• February 23, 2017

Smarter Connections: Startup Tips from Promoboxx’s Director of Sales

Smarter Connections: Startup Tips from Promoboxx’s Director of Sales

In business, your reputation and the reputation of others drives the connections you make and the network you build. In our Smarter Connections content series, we talk with some of the most prominent influencers in our community to learn more about their network, their recommendations, and who & what helps them in business.

We spoke with Chris Ziomek, the director of sales for Promoboxx and expert on all things startup & sales. Chris is a graduate of UMass Amherst – Isenberg School of Management, part of the founding team at (now acquired) CampusLIVE, a leader on the sales team currently at Promoboxx and is a player/coach on a Sunday night men’s soccer team, which he noted is arguably the most thankless job in Boston.

Ziomek Chat Banner

Use 140 characters to sum up your startup experience to-date:

Learned from listening, reading and doing. Made mistakes, replicated successes, stayed interested and confident. Keep a strong network!

Name 2-3 people who got you to where you are today & how:

I am going to deviate from this a little bit. There are plenty of people; business partners, investors, mentors, current colleagues and even close clients who I owe a lot of my growth and success to. Because of this I think the message is to talk to as many people with experience as possible and keep one or two mentors around. A lot of times people at startups know the right decision to make, or understand how to solve certain problems, but without the processes that come with working for larger companies it’s easy to doubt your methods at times. So having a mentor can be a crucial sanity check. Most of the time your gut is right and having someone who has succeeded in a similar scenario tell you your gut is right helps you recreate success so many times over.

Name 2-3 people who you recommend that every professional talk to when finding a startup job in Boston & why.

It’s tough to pick out three people because again my advice is to have as many conversation as possible, but if I had to inflate some ego’s I would go with: a friend and former business partner, Ryan Durkin, head of product at Drizly, Brent Grinna, CEO at Evertrue, and a shameless plug, one of our three founders here at Promoboxx; Ben, Dan, or Sonciary (can’t go wrong with any of them).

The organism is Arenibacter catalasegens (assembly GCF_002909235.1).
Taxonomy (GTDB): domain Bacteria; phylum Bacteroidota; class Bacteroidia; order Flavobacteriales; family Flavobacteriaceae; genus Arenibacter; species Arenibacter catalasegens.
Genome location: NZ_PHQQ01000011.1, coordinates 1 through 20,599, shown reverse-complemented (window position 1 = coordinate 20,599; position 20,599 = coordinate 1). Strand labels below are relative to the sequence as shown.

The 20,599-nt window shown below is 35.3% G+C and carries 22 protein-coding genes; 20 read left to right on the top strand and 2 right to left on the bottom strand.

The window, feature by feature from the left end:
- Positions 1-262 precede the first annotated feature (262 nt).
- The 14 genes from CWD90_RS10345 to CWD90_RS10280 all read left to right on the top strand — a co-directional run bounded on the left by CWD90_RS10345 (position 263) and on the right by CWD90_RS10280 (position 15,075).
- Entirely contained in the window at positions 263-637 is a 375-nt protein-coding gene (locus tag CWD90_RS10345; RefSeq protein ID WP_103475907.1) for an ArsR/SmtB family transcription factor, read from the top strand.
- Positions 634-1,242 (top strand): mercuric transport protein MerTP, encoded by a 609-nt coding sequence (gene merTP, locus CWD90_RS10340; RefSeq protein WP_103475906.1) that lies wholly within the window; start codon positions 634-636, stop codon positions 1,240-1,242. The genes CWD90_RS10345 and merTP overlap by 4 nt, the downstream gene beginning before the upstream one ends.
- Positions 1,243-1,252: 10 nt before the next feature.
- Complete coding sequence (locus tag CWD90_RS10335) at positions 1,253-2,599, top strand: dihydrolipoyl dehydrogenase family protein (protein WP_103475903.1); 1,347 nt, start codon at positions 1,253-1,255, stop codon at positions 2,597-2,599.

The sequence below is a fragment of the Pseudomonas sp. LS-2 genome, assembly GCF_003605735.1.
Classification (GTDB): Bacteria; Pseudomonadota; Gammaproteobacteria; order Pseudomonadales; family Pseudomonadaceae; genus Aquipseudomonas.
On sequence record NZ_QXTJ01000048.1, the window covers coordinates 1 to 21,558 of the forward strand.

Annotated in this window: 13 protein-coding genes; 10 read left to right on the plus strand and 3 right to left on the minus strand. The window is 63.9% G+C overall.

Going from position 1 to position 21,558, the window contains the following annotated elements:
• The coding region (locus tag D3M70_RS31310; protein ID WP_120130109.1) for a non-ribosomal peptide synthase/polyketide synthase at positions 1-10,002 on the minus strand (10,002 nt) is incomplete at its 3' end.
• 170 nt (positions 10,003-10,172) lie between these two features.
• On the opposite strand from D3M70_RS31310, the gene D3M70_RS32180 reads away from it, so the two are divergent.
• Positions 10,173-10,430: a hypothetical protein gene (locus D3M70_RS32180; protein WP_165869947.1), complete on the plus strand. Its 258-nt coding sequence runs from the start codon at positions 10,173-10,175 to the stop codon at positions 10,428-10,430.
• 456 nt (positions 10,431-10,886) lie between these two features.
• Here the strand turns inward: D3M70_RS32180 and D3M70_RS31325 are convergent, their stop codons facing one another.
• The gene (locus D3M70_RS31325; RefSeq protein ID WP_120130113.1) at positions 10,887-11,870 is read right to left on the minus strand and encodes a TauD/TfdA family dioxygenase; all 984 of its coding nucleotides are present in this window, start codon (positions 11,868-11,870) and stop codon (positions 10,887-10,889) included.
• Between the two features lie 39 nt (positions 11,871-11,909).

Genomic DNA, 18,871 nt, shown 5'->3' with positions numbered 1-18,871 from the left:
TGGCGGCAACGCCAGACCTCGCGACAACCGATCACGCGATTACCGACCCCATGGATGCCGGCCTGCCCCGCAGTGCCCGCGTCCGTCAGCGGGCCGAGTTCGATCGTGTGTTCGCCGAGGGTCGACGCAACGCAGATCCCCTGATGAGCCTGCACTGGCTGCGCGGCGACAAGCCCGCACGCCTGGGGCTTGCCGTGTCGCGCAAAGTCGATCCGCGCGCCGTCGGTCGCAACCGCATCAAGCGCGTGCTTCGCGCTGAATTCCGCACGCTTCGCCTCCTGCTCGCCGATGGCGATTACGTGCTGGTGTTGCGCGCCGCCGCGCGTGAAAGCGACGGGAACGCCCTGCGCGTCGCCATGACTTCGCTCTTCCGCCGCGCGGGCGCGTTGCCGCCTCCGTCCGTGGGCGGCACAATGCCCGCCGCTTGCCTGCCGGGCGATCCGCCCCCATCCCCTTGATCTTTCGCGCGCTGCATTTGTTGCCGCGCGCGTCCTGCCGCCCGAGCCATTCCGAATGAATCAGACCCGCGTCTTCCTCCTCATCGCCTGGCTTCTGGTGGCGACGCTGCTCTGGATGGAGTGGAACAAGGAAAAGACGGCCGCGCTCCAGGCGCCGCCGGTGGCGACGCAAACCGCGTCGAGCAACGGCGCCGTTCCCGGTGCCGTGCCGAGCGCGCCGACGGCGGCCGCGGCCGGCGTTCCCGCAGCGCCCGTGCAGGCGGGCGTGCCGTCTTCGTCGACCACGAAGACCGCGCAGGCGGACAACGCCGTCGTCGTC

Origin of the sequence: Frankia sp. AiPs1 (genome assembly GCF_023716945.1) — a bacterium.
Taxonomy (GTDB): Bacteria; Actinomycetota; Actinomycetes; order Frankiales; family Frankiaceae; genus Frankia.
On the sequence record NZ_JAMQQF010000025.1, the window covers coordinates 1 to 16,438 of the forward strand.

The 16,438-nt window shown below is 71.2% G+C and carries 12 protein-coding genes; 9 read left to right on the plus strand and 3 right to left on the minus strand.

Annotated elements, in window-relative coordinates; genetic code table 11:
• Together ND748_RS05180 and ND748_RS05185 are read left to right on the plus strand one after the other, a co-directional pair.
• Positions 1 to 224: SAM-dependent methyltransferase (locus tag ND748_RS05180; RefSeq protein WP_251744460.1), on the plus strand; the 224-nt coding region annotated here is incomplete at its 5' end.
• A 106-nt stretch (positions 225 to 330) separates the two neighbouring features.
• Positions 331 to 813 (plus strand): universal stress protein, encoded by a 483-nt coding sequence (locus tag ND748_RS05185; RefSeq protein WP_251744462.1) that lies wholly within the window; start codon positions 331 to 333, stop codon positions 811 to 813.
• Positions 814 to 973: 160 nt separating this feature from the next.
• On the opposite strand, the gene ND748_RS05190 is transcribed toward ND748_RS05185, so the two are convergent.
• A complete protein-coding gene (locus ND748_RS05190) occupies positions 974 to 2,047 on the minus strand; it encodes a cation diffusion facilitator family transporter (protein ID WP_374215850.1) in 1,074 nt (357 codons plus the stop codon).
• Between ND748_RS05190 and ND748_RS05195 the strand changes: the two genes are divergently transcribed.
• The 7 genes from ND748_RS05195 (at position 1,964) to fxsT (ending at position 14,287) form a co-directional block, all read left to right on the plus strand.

• Ryan Durkin pushed the entire CampusLIVE team back in 2009/2010 to spend time networking when not working on the business. Great advice that has opened a lot of doors and also (thankfully) a fairly inexpensive activity since we were sleeping in our office making about $60/week at the time. He is a great connector.
  • I’ve known Brent Grinna since Evertrue was an army of one, hoteling around Boston sometimes in the CampusLIVE office. Brent exudes passion for the space him and his team have created within higher-ed and that confidence is contagious.
  • Lastly the Promoboxx founders. When I first stepped into the office three years ago – a shared office space with big business amenities such as a bean bag chair and fully stocked bar – I was taken off guard by how well the company was doing. These three have instilled a be-humble, be-a-leader mentality that has allowed this company to compound success in a few years by staying lean and focusing on the things that matter.

Name 2-3 businesses that you love to work/partner with & why:

We love all of our brands here at Promoboxx, but one stand out would be New Balance and not just because of home field advantage! They are open to innovation, new ideas and working out of their comfort zone. We learn as much, if not more from them as I hope they learn from us.

Since you’re running Promoboxx’s sales organization, can you share a tip on growing startup sales:

I carry the most experience on the team and help with much of the day-to-day, but we leave it up to our CRO, Daniel Stevenson to get the job done and run the team from an executive position (also a great person to know when getting involved with startups). Don’t ignore culture, hire talent based on ability to learn and willingness to adjust rather than rolodex. Smart team players go a long way.


More questions for Chris? You can chat with him directly on his VentureApp profile